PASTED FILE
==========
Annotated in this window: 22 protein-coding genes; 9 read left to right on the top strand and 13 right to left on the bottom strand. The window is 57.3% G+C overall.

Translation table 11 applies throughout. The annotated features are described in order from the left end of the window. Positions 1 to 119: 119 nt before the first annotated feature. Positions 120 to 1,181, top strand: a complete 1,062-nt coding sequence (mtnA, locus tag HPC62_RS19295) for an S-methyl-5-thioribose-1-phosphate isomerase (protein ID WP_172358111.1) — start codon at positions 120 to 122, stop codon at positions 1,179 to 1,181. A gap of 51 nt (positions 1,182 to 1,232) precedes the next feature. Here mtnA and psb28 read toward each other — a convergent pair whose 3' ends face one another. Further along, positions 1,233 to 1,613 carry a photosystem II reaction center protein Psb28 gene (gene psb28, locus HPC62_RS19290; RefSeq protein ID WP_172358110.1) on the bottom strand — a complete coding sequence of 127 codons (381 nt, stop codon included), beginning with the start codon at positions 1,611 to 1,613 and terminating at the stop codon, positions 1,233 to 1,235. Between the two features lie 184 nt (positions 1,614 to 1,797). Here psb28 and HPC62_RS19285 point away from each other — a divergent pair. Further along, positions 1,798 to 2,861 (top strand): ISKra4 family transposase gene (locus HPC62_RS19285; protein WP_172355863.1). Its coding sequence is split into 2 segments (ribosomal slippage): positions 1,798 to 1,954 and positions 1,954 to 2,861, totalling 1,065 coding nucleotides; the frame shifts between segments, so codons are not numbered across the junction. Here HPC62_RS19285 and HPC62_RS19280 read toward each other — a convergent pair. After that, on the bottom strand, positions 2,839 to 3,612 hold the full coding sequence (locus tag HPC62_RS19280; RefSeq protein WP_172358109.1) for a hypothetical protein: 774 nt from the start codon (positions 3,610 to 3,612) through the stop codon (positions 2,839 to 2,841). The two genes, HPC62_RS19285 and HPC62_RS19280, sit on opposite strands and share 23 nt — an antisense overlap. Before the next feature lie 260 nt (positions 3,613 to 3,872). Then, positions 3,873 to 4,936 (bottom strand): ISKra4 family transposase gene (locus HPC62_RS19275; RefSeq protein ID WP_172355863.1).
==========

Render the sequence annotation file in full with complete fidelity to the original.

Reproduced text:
Annotated in this window: 22 protein-coding genes; 9 read left to right on the top strand and 13 right to left on the bottom strand. The window is 57.3% G+C overall.

Translation table 11 applies throughout. The annotated features are described in order from the left end of the window. Positions 1 to 119: 119 nt before the first annotated feature. Positions 120 to 1,181, top strand: a complete 1,062-nt coding sequence (mtnA, locus tag HPC62_RS19295) for an S-methyl-5-thioribose-1-phosphate isomerase (protein ID WP_172358111.1) — start codon at positions 120 to 122, stop codon at positions 1,179 to 1,181. A gap of 51 nt (positions 1,182 to 1,232) precedes the next feature. Here mtnA and psb28 read toward each other — a convergent pair whose 3' ends face one another. Further along, positions 1,233 to 1,613 carry a photosystem II reaction center protein Psb28 gene (gene psb28, locus HPC62_RS19290; RefSeq protein ID WP_172358110.1) on the bottom strand — a complete coding sequence of 127 codons (381 nt, stop codon included), beginning with the start codon at positions 1,611 to 1,613 and terminating at the stop codon, positions 1,233 to 1,235. Between the two features lie 184 nt (positions 1,614 to 1,797). Here psb28 and HPC62_RS19285 point away from each other — a divergent pair. Further along, positions 1,798 to 2,861 (top strand): ISKra4 family transposase gene (locus HPC62_RS19285; protein WP_172355863.1). Its coding sequence is split into 2 segments (ribosomal slippage): positions 1,798 to 1,954 and positions 1,954 to 2,861, totalling 1,065 coding nucleotides; the frame shifts between segments, so codons are not numbered across the junction. Here HPC62_RS19285 and HPC62_RS19280 read toward each other — a convergent pair. After that, on the bottom strand, positions 2,839 to 3,612 hold the full coding sequence (locus tag HPC62_RS19280; RefSeq protein WP_172358109.1) for a hypothetical protein: 774 nt from the start codon (positions 3,610 to 3,612) through the stop codon (positions 2,839 to 2,841). The two genes, HPC62_RS19285 and HPC62_RS19280, sit on opposite strands and share 23 nt — an antisense overlap. Before the next feature lie 260 nt (positions 3,613 to 3,872). Then, positions 3,873 to 4,936 (bottom strand): ISKra4 family transposase gene (locus HPC62_RS19275; RefSeq protein ID WP_172355863.1).